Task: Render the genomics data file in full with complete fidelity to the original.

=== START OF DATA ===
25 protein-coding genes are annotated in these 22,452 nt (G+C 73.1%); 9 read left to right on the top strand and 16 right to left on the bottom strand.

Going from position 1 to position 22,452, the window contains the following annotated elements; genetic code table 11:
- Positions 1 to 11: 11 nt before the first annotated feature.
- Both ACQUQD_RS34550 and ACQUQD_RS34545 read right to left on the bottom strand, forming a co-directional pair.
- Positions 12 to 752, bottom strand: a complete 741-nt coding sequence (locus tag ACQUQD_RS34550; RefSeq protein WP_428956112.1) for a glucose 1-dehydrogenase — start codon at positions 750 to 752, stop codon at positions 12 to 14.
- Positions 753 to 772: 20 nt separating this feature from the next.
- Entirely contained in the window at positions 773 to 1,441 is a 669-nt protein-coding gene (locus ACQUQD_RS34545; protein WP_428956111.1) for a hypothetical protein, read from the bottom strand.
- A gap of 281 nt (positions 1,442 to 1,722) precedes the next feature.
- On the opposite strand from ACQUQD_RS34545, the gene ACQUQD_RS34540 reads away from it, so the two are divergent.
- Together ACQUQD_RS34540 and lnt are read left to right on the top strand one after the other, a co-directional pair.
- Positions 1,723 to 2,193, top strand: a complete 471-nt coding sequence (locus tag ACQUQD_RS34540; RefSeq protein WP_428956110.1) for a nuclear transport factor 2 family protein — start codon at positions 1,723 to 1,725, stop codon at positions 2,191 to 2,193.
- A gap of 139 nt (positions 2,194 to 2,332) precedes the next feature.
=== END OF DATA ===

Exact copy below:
25 protein-coding genes are annotated in these 22,452 nt (G+C 73.1%); 9 read left to right on the top strand and 16 right to left on the bottom strand.

Going from position 1 to position 22,452, the window contains the following annotated elements; genetic code table 11:
- Positions 1 to 11: 11 nt before the first annotated feature.
- Both ACQUQD_RS34550 and ACQUQD_RS34545 read right to left on the bottom strand, forming a co-directional pair.
- Positions 12 to 752, bottom strand: a complete 741-nt coding sequence (locus tag ACQUQD_RS34550; RefSeq protein WP_428956112.1) for a glucose 1-dehydrogenase — start codon at positions 750 to 752, stop codon at positions 12 to 14.
- Positions 753 to 772: 20 nt separating this feature from the next.
- Entirely contained in the window at positions 773 to 1,441 is a 669-nt protein-coding gene (locus ACQUQD_RS34545; protein WP_428956111.1) for a hypothetical protein, read from the bottom strand.
- A gap of 281 nt (positions 1,442 to 1,722) precedes the next feature.
- On the opposite strand from ACQUQD_RS34545, the gene ACQUQD_RS34540 reads away from it, so the two are divergent.
- Together ACQUQD_RS34540 and lnt are read left to right on the top strand one after the other, a co-directional pair.
- Positions 1,723 to 2,193, top strand: a complete 471-nt coding sequence (locus tag ACQUQD_RS34540; RefSeq protein WP_428956110.1) for a nuclear transport factor 2 family protein — start codon at positions 1,723 to 1,725, stop codon at positions 2,191 to 2,193.
- A gap of 139 nt (positions 2,194 to 2,332) precedes the next feature.